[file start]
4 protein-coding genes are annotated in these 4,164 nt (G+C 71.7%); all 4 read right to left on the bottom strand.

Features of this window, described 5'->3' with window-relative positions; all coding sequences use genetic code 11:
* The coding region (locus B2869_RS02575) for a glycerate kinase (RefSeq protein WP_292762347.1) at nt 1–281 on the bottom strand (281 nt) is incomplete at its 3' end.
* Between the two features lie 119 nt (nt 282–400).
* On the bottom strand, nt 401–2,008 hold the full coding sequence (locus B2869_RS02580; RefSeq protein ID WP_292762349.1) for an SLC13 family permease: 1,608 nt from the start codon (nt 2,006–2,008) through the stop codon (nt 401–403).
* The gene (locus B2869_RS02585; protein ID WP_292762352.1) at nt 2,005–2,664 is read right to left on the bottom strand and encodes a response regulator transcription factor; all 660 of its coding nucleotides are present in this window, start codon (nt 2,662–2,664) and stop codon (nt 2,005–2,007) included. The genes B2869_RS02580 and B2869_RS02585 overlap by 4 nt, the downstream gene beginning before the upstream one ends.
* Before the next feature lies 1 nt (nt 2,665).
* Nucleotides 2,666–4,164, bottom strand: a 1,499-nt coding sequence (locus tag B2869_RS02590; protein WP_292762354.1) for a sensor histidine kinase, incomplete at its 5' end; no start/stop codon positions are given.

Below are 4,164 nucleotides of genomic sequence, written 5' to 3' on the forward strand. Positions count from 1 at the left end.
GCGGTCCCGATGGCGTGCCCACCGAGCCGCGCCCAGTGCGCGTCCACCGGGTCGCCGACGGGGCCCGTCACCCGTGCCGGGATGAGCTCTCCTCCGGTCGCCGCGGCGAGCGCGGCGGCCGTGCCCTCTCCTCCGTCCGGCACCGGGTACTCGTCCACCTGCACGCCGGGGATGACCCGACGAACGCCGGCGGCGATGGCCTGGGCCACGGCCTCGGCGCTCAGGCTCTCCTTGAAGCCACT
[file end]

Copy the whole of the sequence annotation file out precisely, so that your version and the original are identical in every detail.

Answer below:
4 protein-coding genes are annotated in these 4,164 nt (G+C 71.7%); all 4 read right to left on the bottom strand.

Features of this window, described 5'->3' with window-relative positions; all coding sequences use genetic code 11:
* The coding region (locus B2869_RS02575) for a glycerate kinase (RefSeq protein WP_292762347.1) at nt 1–281 on the bottom strand (281 nt) is incomplete at its 3' end.
* Between the two features lie 119 nt (nt 282–400).
* On the bottom strand, nt 401–2,008 hold the full coding sequence (locus B2869_RS02580; RefSeq protein ID WP_292762349.1) for an SLC13 family permease: 1,608 nt from the start codon (nt 2,006–2,008) through the stop codon (nt 401–403).
* The gene (locus B2869_RS02585; protein ID WP_292762352.1) at nt 2,005–2,664 is read right to left on the bottom strand and encodes a response regulator transcription factor; all 660 of its coding nucleotides are present in this window, start codon (nt 2,662–2,664) and stop codon (nt 2,005–2,007) included. The genes B2869_RS02580 and B2869_RS02585 overlap by 4 nt, the downstream gene beginning before the upstream one ends.
* Before the next feature lies 1 nt (nt 2,665).
* Nucleotides 2,666–4,164, bottom strand: a 1,499-nt coding sequence (locus tag B2869_RS02590; protein WP_292762354.1) for a sensor histidine kinase, incomplete at its 5' end; no start/stop codon positions are given.

Below are 4,164 nucleotides of genomic sequence, written 5' to 3' on the forward strand. Positions count from 1 at the left end.
GCGGTCCCGATGGCGTGCCCACCGAGCCGCGCCCAGTGCGCGTCCACCGGGTCGCCGACGGGGCCCGTCACCCGTGCCGGGATGAGCTCTCCTCCGGTCGCCGCGGCGAGCGCGGCGGCCGTGCCCTCTCCTCCGTCCGGCACCGGGTACTCGTCCACCTGCACGCCGGGGATGACCCGACGAACGCCGGCGGCGATGGCCTGGGCCACGGCCTCGGCGCTCAGGCTCTCCTTGAAGCCACT